• Shipowners/ship managers agree to fully co-operate with naval forces and law enforcement officials to bring pirates to justice, including paying wages, and paying accommodation and fares expenses incurred by any crewmembers who are required to testify.
The ITF reaffirms its position that seafarers should never be armed;
Given the level of risk, ships – especially high-risk vessels – should, subject to national law, embark armed military personal for a transit of the entire area where there is a significant risk of piracy. The military personnel should ideally come from the flag State or, failing that, from another State which has a bilateral agreement with the flag State to embark such personnel;
The ITF recognizes that a growing number of shipowners are, in order to discharge the employer’s duty of care to the seafarers on board, embarking private armed guards or using private security vessels. Such personnel should be suitably trained, and put on only when there is an agreement with the trade union(s) representing the seafarers and adequate provisions have been made to avoid the seafarers on board the vessel having to face any potential criminal or civil sanctions. The crew should also retain any right they may have to choose not to work within that zone and be repatriated without penalty;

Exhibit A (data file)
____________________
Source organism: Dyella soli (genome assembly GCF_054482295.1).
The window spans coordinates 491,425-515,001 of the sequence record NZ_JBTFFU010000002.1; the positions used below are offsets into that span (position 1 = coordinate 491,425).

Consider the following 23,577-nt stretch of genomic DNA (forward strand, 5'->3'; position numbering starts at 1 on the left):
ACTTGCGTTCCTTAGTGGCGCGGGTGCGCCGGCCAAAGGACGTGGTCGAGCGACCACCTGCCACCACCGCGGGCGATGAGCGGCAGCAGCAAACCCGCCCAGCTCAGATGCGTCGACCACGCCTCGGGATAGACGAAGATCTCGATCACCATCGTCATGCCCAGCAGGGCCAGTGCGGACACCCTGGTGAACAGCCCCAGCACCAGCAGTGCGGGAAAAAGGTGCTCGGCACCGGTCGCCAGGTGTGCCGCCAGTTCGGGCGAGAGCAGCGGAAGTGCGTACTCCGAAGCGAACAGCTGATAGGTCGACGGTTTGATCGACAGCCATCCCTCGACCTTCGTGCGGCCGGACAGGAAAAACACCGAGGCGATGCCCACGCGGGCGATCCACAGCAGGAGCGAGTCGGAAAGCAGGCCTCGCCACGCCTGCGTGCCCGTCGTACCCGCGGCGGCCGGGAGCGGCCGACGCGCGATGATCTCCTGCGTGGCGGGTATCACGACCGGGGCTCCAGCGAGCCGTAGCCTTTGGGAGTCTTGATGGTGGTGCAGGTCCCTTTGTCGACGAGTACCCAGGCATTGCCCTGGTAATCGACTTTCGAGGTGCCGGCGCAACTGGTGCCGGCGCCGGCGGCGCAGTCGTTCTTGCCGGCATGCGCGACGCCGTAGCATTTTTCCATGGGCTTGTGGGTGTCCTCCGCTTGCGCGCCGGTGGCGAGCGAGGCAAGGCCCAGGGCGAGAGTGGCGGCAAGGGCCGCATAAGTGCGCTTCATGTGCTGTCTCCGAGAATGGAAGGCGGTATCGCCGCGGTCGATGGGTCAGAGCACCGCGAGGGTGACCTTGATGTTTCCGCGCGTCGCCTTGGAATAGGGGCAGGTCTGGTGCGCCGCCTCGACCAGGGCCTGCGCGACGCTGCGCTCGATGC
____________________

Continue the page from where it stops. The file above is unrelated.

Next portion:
The Flag States have the primary responsibility to exercise their jurisdiction over persons who have been apprehended in a situation where there are grounds to arrest them. The alleged pirates should receive a fair trial and, if found guilty, face proportionate criminal sanctions. To this end flag States should conclude suitable bilateral agreements with other States which have deployed naval forces to facilitate the speedy extradition of pirates to the flag State;
The Other States are encouraged to exercise jurisdiction over persons who have been apprehended by their naval forces and, where there are grounds, to subject them to a fair trial and, if found guilty, to proportionate criminal sanctions;
The ITF should maintain dialogue with shipowners’ organizations to seek agreement on what measures can be taken to combat the threat of piracy and lessen the risk to seafarers and ships; and
The United Nations should take all necessary measures to address the underlying shore based situation in Somalia which has allowed piracy to flourish and to address the absence of effective governance and the lack of the rule of law, which has caused the population to live in dire conditions.